Prominent 19th-century art critic John Ruskin once proclaimed, “the woman’s intellect is not for invention or creation, but for sweet ordering, arrangement, and decision,” and traces of this misguided and malignant sentiment can still be found over a century later in art institutions around the world. A 2019 study found that “in the collections of eighteen major US art museums, 87 percent of artworks were by men, and 85 percent by white artists.” There’s a lot to be mad about, but London-based art historian Hessel nimbly pivots that energy into a constructive, revelatory project. This book is not a mere rebuttal to the aforementioned discrimination; deftly researched, the text reveals an alternate history of centuries of artistic movements. With palpable excitement, the author shifts the focus from widely known male participants to the unsung female players of the time. Art aficionados will delight in Hessel’s sleight of hand and marvel at her wide, inclusive reach. Spanning from Baroque art to the present day, she effortlessly removes “the clamour of men” and, in a series of short biographical profiles, shapes a historical arc that still feels grounded even without a familiar male presence. Art history must “reset,” Hessel writes, and she positions her book as an important first step in that reconfiguration. While the author progresses mostly movement by movement, her broader tangents are particularly profound. One of many highlights is a generous overview of queer artists of the Weimar era. Hessel is occasionally uneven with how much content she allots each artist, and some perfunctory profiles feel like the result of trying to highlight as many names as possible. Nonetheless, even the shortest gloss provides enough intrigue to be a successful introduction to an artist who might otherwise be forgotten.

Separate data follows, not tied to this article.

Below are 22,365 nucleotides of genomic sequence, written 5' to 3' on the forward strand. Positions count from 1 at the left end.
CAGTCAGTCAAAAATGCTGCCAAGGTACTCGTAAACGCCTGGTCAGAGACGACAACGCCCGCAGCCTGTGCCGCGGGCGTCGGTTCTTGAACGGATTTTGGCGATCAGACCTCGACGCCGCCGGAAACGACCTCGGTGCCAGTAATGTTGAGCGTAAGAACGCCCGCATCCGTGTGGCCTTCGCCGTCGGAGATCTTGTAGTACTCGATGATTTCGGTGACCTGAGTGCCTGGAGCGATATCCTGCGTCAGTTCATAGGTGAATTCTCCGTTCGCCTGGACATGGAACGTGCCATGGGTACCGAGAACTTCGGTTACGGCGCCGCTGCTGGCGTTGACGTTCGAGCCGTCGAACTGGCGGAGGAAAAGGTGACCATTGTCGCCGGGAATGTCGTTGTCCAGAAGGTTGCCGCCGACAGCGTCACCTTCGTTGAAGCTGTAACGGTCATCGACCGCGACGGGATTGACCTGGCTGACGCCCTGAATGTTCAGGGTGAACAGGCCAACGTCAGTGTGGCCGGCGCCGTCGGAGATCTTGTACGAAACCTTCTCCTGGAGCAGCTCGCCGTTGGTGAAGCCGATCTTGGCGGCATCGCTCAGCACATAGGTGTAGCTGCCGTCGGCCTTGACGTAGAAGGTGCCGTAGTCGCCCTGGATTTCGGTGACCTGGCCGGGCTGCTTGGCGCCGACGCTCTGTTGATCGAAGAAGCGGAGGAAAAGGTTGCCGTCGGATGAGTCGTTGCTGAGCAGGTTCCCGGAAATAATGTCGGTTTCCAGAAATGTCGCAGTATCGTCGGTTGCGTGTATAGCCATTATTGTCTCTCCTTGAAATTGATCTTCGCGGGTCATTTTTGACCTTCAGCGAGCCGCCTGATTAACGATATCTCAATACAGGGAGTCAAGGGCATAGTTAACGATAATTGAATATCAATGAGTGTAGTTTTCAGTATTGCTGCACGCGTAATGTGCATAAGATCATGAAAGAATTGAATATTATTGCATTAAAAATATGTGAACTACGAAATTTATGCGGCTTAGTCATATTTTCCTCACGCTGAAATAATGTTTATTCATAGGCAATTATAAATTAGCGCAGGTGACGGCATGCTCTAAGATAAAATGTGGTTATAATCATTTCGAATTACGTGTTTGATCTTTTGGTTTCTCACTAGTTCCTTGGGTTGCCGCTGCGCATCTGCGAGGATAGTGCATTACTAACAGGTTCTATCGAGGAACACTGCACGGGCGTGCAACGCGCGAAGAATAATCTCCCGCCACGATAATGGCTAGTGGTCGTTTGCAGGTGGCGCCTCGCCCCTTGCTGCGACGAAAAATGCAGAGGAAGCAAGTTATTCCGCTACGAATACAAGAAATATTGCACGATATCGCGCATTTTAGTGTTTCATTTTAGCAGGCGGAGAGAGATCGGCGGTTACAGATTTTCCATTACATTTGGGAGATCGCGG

An overdue upending of art historical discourse.

Pub Date: May 2, 2023

ISBN: 9780393881868

Page Count: 512

Publisher: Norton

Review Posted Online: Feb. 16, 2023

Kirkus Reviews Issue: March 15, 2023


Occasionally wonky but overall a good case for how the dismal science can make the world less—well, dismal.

“Quality of life means more than just consumption”: Two MIT economists urge that a smarter, more politically aware economics be brought to bear on social issues.

It’s no secret, write Banerjee and Duflo (co-authors: Poor Economics: A Radical Rethinking of the Way To Fight Global Poverty, 2011), that “we seem to have fallen on hard times.” Immigration, trade, inequality, and taxation problems present themselves daily, and they seem to be intractable. Economics can be put to use in figuring out these big-issue questions. Data can be adduced, for example, to answer the question of whether immigration tends to suppress wages. The answer: “There is no evidence low-skilled migration to rich countries drives wage and employment down for the natives.” In fact, it opens up opportunities for those natives by freeing them to look for better work. The problem becomes thornier when it comes to the matter of free trade; as the authors observe, “left-behind people live in left-behind places,” which explains why regional poverty descended on Appalachia when so many manufacturing jobs left for China in the age of globalism, leaving behind not just left-behind people but also people ripe for exploitation by nationalist politicians. The authors add, interestingly, that the same thing occurred in parts of Germany, Spain, and Norway that fell victim to the “China shock.” In what they call a “slightly technical aside,” they build a case for addressing trade issues not with trade wars but with consumption taxes: “It makes no sense to ask agricultural workers to lose their jobs just so steelworkers can keep theirs, which is what tariffs accomplish.” Policymakers might want to consider such counsel, especially when it is coupled with the observation that free trade benefits workers in poor countries but punishes workers in rich ones.

Occasionally wonky but overall a good case for how the dismal science can make the world less—well, dismal.

Pub Date: Nov. 12, 2019

ISBN: 978-1-61039-950-0

Page Count: 432

Publisher: PublicAffairs

Review Posted Online: Aug. 28, 2019

Kirkus Reviews Issue: Sept. 15, 2019